This practice ignores the fact that corsets must be fit to the wearer to be comfortable: “Historically, no one wore an off-the-rack corset… Of course, the actresses are uncomfortable and may even experience pain and injury. They wouldn’t expect their actresses to spend 12-14 hours a day in shoes that didn’t fit them, would they?” Another point McGann makes about the historical inaccuracy of corsets in period dramas is the lack of shifts underneath. Shifts were a type of protective undergarment that movies tend to leave out, “because corsets with a shift aren’t sexy.” Not wearing a shift can cause rope burn from pulling the corset laces too quickly.

She goes on to mention that costume designers are not necessarily clothing historians, tailors, or dressmakers. “They tell a story through clothing,” but there is no obligation for the garment to be comfortable or wearable in the real world. McGann agrees that being squeezed into an ill-fitting garment for hours on end is irresponsible: “I do not doubt that the actresses’ managers are demanding they write corsets out of their contracts because of this abuse. And so they should.”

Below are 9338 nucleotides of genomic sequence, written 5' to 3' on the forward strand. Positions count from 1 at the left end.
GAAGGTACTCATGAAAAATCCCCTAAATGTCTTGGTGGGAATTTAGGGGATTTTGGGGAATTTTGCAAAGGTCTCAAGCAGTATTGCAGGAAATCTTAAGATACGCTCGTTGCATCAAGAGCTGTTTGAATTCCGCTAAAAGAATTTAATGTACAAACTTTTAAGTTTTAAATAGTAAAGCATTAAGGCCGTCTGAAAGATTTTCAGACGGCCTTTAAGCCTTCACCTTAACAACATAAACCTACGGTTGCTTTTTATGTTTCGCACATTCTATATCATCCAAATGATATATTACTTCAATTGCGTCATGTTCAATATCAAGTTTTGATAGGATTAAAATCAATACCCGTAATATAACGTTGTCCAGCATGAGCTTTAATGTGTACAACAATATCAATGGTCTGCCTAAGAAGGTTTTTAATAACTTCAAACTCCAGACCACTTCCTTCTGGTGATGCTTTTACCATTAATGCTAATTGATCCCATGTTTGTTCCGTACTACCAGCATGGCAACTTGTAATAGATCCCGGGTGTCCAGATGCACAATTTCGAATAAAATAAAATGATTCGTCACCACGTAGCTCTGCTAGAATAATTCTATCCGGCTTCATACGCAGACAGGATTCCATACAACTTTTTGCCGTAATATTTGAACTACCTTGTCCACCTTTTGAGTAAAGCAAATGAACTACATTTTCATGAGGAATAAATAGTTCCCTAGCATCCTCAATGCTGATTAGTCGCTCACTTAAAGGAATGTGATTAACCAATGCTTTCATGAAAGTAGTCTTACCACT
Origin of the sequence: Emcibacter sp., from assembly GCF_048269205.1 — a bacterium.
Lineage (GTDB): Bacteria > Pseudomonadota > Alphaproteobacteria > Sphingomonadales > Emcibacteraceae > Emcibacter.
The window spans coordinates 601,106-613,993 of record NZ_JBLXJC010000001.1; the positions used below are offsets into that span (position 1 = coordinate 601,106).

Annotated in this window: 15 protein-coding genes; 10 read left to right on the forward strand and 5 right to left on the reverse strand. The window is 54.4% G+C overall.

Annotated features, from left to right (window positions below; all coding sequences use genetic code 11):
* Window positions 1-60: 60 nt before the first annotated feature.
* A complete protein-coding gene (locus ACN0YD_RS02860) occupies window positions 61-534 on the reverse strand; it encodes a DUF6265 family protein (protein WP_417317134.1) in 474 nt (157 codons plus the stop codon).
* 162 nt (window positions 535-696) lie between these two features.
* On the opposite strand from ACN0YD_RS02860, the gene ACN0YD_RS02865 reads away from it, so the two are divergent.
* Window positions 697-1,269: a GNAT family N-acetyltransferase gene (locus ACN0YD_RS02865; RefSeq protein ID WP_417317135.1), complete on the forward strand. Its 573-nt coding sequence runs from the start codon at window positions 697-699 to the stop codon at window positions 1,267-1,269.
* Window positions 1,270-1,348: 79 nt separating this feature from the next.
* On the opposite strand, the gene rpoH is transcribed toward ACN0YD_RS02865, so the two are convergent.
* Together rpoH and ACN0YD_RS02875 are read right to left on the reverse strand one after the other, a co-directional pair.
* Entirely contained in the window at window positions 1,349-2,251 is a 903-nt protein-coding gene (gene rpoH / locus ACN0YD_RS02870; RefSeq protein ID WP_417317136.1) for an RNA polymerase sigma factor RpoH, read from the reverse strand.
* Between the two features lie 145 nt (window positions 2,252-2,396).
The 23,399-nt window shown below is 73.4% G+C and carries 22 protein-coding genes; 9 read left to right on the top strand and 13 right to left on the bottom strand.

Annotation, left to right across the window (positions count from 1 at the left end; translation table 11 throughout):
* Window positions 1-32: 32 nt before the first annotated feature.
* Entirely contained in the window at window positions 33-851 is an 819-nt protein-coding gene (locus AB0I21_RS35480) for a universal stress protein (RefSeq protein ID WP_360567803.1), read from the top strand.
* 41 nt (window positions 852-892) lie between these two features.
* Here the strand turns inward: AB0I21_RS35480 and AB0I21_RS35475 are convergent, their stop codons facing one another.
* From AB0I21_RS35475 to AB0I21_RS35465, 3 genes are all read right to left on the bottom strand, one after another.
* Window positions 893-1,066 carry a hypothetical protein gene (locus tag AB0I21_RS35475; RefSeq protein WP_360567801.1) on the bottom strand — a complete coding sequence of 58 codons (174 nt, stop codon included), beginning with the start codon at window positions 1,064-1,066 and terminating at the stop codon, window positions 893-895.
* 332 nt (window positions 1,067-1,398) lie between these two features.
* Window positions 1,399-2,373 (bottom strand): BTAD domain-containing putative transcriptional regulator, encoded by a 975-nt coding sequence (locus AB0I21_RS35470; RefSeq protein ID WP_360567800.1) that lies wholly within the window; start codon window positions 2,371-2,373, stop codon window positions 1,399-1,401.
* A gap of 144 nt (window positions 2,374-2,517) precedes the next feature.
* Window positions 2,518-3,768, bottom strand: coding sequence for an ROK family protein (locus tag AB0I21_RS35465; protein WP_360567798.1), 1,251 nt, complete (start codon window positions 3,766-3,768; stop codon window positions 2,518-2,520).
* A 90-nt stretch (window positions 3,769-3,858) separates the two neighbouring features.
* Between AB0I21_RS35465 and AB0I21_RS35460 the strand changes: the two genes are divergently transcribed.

In one form or another, corsets and stays were widely worn in Western Europe since the 16th century and fell out of widespread use in the 20th century (although modern shapewear and waist trainers are based on a similar premise.) Women – and even men – wore different styles of the corset, at varying degrees of tightness, at all levels of society. 

McGann believes the corset as a tool for the patriarchy is a modern concept, but “As a scholar, I can tell you this debate has been going on for decades… People have done their doctoral dissertations on both sides of the argument, and yet both arguments can still be made.” The reality is complex, and much of the nuance is understandably lost in pop culture portrayals. And, when misused for the sake of T.V. and film, it’s clear how this adds to the garment’s fraught history. 

Images courtesy of Netflix